Tuesday, Apr 24 at 11:00 AM
1200 FRIB Laboratory
Sanjay Reddy, University of Washington
Neutron stars finally come of age

Abstract:  50 years after their discovery, neutron stars are poised to take center stage in this era of multi-messenger astrophysics. I will highlight advances in theory and mention some key observations that have provided fundamental new insights about neutron star properties and their central role in nuclear astrophysics. I will discuss how neutron stars, and extreme phenomena involving them, can serve as laboratories to study dense matter, neutrinos, axions and dark matter.

Wednesday, Apr 25 at 11:00 AM
1200 FRIB Laboratory
Morten Morten Hjorth-Jensen, FRIB
Solving many-body problems with machine learning approaches
Wednesday, Apr 25 at 4:10 PM
1200 FRIB Laboratory
Yury Kolomensky, University of California - Berkeley
Probing the heart of neutrinos with CUORE and CUPID

Abstract:  The Cryogenic Underground Observatory for Rare Events (CUORE) is the first tonne-scale bolometric experiment searching for neutrinoless double beta decay. The detector consists of an array of 988 TeO2 crystals arranged in a cylindrical compact structure of 19 towers. After the completion of the detector construction in August 2016, CUORE was successfully cooled down to a base temperature below 8 mK by the beginning of 2017. Following an intense period of detector commissioning and optimization, the first physics data were taken in May-September 2017, resulting in the most stringent limits to date on the neutrinoless double-beta decay of Te-130. We will describe the performance of the CUORE cryostat and the detector systems and discuss the first physics results from CUORE. We will also discuss a follow-up program, dubbed CUPID (CUORE Upgrade with Particle ID), a proposed next-generation bolometric experiment that aims to improve the sensitivity to 0nuDBD rate by another order of magnitude, and to be able to discover this rare process if it is consistent with the inverted hierarchy of neutrino masses.

Tuesday, May 01 at 11:00 AM
1200 FRIB Laboratory
Nicole Vassh,
Fission and the formation of the r-process rare-earth abundance peak in neutron star mergers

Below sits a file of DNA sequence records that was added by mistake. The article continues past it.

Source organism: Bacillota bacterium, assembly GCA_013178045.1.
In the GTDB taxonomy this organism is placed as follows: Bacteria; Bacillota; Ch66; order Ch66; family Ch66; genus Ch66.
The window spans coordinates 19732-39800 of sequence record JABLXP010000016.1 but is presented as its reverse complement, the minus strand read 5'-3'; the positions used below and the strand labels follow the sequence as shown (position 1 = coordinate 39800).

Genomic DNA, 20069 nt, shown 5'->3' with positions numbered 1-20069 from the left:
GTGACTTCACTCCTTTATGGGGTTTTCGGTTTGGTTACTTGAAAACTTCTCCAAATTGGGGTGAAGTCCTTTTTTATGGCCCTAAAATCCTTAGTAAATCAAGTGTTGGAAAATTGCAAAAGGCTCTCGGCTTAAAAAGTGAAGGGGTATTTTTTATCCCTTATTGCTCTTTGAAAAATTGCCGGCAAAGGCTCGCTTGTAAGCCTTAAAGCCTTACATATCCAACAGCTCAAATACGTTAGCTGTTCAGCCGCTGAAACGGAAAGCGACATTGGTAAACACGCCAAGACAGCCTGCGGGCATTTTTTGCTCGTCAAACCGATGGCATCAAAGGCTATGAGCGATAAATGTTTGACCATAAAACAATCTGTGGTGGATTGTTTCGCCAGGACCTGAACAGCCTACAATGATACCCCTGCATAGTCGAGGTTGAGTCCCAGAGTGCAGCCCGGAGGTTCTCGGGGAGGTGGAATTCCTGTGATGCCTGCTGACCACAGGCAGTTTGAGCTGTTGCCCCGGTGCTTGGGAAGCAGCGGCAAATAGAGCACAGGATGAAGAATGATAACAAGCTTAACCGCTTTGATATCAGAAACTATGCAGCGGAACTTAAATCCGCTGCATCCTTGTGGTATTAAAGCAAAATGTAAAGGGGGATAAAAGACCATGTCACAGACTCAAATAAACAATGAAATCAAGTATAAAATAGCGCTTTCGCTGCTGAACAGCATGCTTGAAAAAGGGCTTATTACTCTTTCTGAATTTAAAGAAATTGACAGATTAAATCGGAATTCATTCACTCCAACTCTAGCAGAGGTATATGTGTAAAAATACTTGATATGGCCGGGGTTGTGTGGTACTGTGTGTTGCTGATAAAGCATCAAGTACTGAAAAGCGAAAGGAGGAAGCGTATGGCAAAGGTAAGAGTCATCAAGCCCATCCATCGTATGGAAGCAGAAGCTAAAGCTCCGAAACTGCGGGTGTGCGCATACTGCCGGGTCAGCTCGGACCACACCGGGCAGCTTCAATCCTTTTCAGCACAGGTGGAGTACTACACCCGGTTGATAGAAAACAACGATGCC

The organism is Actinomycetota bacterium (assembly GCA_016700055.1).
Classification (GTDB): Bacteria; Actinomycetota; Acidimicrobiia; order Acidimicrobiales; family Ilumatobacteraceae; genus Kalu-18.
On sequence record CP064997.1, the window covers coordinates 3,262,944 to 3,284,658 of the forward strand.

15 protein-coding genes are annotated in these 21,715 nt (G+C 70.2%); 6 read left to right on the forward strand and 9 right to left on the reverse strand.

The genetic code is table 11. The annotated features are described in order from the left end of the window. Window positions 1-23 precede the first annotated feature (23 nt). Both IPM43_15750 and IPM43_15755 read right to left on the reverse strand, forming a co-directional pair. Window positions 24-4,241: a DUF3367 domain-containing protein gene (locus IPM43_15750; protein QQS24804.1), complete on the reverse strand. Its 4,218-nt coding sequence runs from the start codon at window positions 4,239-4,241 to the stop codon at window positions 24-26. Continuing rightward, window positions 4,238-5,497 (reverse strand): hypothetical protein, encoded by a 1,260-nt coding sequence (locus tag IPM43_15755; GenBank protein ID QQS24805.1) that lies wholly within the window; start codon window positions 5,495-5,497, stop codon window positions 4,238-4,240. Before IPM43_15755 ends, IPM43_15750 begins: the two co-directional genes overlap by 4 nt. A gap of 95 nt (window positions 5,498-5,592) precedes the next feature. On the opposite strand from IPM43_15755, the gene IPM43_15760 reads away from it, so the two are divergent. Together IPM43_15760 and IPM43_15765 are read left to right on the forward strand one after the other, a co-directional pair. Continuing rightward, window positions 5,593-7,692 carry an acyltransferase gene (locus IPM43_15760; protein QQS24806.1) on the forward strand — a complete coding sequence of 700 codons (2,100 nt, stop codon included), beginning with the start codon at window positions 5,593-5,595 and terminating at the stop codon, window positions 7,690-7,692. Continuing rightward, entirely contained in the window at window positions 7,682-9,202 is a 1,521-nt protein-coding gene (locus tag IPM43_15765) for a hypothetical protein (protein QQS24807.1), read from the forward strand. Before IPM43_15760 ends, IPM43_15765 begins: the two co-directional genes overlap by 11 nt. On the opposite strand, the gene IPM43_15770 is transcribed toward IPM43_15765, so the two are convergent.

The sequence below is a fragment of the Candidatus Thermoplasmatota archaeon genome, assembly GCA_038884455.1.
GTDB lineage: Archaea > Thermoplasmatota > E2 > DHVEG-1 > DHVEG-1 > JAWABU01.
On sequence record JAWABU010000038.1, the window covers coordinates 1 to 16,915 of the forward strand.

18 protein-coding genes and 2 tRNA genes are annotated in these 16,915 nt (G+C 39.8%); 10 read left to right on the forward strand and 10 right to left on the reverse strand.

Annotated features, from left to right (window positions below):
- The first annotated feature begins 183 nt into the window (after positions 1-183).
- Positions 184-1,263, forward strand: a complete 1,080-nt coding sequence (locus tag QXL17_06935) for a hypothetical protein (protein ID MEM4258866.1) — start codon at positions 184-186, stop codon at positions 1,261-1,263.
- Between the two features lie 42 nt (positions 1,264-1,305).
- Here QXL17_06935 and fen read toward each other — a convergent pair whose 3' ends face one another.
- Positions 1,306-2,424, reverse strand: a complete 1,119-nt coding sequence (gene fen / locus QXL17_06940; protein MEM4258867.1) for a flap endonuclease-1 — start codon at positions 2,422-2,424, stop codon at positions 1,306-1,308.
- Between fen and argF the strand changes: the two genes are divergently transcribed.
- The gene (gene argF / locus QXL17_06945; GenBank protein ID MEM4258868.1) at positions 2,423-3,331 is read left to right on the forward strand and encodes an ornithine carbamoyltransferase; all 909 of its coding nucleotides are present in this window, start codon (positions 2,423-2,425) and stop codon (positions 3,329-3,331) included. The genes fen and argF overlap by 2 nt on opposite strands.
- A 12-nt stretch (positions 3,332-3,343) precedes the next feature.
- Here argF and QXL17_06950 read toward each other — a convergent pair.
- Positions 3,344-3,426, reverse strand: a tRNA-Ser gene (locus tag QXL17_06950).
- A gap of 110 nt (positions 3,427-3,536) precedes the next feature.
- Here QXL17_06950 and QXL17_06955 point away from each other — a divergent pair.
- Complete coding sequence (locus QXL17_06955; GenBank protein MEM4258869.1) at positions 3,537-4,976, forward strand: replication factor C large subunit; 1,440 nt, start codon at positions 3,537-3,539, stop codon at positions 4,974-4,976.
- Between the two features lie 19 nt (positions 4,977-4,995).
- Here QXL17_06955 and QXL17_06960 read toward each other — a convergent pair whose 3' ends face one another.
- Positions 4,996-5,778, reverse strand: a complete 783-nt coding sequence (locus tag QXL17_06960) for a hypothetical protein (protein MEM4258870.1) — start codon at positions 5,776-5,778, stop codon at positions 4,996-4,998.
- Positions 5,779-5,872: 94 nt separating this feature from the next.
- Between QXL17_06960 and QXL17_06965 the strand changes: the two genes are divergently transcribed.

Abstract:  The recent observations of the GW170817 electromagnetic counterpart suggest lanthanides were produced in this neutron star merger event. However many questions regarding heavy element production in mergers remain: can such events account for all the r-process lanthanide material observed in the galaxy? are precious metals such as gold produced in sufficient amounts? are actinides produced? where within the merger environment does nucleosynthesis occur and under what specific conditions? Such questions can only be answered with careful studies of the nuclear physics uncertainties affecting r-process calculations. Here I will discuss recent extended calculations of beta-delayed fission and their implications for r-process nucleosynthesis. The influence of fission fragment distributions will also be addressed with a particular emphasis on the unknown origin of the r-process rare-earth peak at A~164. Since the rare-earth peak is formed as the r-process path begins to draw closer to stability, the rare-earth nuclei contributing to peak formation will soon be within reach of nuclear physics experiments performed at, for example, the CPT at CARIBU and the upcoming FRIB. Here I will present the latest results for the masses found to produce the rare-earth peak in a low entropy accretion disk wind scenario and compare directly with recent mass measurements from the CPT at CARIBU. Such collaborative efforts between theory and experiment could soon be in a position to make definitive statements regarding the mechanism of rare-earth peak formation and thus the astrophysical site of the r process.

Wednesday, May 02 at 12:00 PM
1200 FRIB Laboratory
Gregory Potel, NSCL
Looking at Nuclei
Wednesday, May 09 at 2:15 PM
Facility for Rare Isotope Beams
Emergency Action Team ,
Evacuation drill

Abstract:  There will be an evacuation drill for the lab on Wednesday, May 9 at 2:15pm. At that time the alarm will sound and everyone should follow the evacuation protocols for all areas of the FRIB footprint to include the NSCL, all office areas, FRIB Service Building, SRF Highbay, and trailers. Evacuees should proceed to the nearest possible rally point. Rally points are located at the following locations: southeast of the MSU College of Law Building, the courtyard between FRIB, Biochemistry, BPS, and Chemistry, and north of the Molecular Plant Sciences Building. Please be mindful of traffic if crossing a street to get to a rally point.

Monday, May 14 at 9:00 AM
1309 FRIB Laboratory
Nuclear science summer school

Abstract:  NS3 is a summer school for undergraduate students that aims to introduce the participants to the field of nuclear science. NS3 will be hosted by Michigan State University (MSU) and will offer lectures and hands-on activities covering selected nuclear science topics. The school activities will take place at the National Superconducting Cyclotron Laboratory (NSCL) and will include lectures by local and visiting researchers, nuclear physics labs, a tour of the facility, discussions with graduate students and faculty, and more.

Monday, May 14 at 12:30 PM
1400 Biomedical and Physical Sciences Building
Title to be announced
Tuesday, May 15 at 11:00 AM
1200 FRIB Laboratory
Jhilam Sadhukhan, Variable Energy Cyclotron Centre, Kolkata, India
Title to be announced